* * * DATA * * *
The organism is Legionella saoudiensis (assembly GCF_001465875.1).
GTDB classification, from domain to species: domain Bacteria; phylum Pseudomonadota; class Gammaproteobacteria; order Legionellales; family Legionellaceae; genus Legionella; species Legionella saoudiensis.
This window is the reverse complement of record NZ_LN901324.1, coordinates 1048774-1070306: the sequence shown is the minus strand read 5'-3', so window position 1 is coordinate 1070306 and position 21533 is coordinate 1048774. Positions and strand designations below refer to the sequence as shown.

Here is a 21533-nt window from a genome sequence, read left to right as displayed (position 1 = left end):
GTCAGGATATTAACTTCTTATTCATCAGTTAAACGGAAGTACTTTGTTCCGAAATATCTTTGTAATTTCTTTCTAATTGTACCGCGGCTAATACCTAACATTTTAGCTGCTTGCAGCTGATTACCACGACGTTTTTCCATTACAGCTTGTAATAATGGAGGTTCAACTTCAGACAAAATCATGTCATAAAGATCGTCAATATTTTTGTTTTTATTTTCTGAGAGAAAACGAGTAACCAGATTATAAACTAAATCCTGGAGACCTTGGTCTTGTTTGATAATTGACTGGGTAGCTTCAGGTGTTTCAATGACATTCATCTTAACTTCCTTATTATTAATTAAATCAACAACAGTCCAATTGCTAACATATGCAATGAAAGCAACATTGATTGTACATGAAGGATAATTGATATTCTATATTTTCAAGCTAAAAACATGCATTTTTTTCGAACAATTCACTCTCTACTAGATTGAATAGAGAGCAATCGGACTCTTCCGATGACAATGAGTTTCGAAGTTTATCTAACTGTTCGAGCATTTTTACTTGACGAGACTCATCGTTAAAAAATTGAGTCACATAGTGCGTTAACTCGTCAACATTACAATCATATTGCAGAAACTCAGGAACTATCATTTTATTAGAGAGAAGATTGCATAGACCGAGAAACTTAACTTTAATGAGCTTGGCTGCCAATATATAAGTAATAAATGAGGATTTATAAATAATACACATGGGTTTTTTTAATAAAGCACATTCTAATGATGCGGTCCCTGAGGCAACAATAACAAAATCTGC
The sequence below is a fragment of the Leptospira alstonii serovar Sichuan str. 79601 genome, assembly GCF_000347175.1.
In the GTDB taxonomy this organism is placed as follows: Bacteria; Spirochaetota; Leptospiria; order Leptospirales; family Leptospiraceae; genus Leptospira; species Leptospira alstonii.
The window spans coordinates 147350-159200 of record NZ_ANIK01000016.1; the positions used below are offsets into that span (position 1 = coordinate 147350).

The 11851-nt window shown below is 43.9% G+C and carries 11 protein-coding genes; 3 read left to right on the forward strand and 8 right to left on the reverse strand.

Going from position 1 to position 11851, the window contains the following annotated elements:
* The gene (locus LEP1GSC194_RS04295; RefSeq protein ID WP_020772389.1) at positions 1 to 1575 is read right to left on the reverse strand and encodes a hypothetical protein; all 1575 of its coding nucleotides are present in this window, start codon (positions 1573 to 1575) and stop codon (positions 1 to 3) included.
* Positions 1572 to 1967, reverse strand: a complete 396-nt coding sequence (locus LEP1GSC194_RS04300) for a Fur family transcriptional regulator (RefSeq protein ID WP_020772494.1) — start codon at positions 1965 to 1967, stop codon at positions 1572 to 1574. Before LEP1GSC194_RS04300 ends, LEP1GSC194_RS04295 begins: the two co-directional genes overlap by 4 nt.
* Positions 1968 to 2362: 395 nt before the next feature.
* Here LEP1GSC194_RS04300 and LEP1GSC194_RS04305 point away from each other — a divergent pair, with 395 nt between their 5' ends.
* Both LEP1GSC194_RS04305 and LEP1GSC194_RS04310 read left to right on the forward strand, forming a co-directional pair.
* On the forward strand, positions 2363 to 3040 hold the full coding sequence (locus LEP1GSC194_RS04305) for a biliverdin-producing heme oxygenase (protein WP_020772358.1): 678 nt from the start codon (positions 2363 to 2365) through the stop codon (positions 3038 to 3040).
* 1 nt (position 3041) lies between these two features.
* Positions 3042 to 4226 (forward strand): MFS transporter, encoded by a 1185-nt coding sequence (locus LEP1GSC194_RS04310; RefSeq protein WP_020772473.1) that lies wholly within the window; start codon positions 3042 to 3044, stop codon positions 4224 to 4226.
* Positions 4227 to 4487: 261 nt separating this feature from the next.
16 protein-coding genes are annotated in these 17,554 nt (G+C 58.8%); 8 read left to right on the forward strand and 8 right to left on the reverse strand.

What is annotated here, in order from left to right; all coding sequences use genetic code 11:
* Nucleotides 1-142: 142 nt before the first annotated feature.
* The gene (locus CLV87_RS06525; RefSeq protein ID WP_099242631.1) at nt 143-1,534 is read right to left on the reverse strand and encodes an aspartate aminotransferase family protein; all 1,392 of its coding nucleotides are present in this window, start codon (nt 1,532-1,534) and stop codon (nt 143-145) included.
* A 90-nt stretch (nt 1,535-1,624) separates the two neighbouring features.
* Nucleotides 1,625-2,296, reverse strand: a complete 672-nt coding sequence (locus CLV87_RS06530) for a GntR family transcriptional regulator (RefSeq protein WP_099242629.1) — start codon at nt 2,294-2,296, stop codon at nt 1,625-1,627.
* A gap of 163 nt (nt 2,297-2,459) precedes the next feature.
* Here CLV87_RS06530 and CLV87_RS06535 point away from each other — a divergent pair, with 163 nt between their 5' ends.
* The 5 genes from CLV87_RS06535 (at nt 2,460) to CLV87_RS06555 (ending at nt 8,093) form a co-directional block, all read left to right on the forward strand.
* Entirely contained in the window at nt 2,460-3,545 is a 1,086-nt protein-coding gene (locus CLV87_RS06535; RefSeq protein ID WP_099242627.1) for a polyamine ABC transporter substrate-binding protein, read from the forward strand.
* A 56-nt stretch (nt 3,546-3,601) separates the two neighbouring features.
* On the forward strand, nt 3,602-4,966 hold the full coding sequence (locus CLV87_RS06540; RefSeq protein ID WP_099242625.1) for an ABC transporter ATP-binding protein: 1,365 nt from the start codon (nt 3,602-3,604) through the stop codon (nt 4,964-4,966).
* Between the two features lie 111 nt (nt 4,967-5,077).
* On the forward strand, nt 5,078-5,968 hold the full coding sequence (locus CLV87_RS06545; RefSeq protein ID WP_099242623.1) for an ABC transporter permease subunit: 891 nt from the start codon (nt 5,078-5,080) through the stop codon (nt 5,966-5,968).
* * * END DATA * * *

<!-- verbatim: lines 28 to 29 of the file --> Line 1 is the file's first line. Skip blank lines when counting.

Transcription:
* The 5 genes from CLV87_RS06535 (at nt 2,460) to CLV87_RS06555 (ending at nt 8,093) form a co-directional block, all read left to right on the forward strand.
* Entirely contained in the window at nt 2,460-3,545 is a 1,086-nt protein-coding gene (locus CLV87_RS06535; RefSeq protein ID WP_099242627.1) for a polyamine ABC transporter substrate-binding protein, read from the forward strand.